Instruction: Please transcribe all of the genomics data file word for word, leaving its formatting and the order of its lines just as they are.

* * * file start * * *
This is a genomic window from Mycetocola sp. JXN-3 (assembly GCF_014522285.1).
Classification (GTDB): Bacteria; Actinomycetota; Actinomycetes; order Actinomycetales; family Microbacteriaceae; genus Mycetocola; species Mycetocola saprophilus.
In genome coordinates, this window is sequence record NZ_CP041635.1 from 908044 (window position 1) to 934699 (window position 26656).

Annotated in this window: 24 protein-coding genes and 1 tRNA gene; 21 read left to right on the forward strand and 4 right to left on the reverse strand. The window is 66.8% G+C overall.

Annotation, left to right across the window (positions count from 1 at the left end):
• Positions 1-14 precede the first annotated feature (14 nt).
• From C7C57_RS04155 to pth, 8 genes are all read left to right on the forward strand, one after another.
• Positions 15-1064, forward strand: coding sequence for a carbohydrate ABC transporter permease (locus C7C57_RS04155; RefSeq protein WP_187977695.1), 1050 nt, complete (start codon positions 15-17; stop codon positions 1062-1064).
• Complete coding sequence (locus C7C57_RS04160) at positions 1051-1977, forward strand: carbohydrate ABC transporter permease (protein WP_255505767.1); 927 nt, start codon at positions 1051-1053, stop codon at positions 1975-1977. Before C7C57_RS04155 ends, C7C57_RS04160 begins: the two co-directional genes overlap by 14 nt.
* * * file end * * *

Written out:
This is a genomic window from Mycetocola sp. JXN-3 (assembly GCF_014522285.1).
Classification (GTDB): Bacteria; Actinomycetota; Actinomycetes; order Actinomycetales; family Microbacteriaceae; genus Mycetocola; species Mycetocola saprophilus.
In genome coordinates, this window is sequence record NZ_CP041635.1 from 908044 (window position 1) to 934699 (window position 26656).

Annotated in this window: 24 protein-coding genes and 1 tRNA gene; 21 read left to right on the forward strand and 4 right to left on the reverse strand. The window is 66.8% G+C overall.

Annotation, left to right across the window (positions count from 1 at the left end):
• Positions 1-14 precede the first annotated feature (14 nt).
• From C7C57_RS04155 to pth, 8 genes are all read left to right on the forward strand, one after another.
• Positions 15-1064, forward strand: coding sequence for a carbohydrate ABC transporter permease (locus C7C57_RS04155; RefSeq protein WP_187977695.1), 1050 nt, complete (start codon positions 15-17; stop codon positions 1062-1064).
• Complete coding sequence (locus C7C57_RS04160) at positions 1051-1977, forward strand: carbohydrate ABC transporter permease (protein WP_255505767.1); 927 nt, start codon at positions 1051-1053, stop codon at positions 1975-1977. Before C7C57_RS04155 ends, C7C57_RS04160 begins: the two co-directional genes overlap by 14 nt.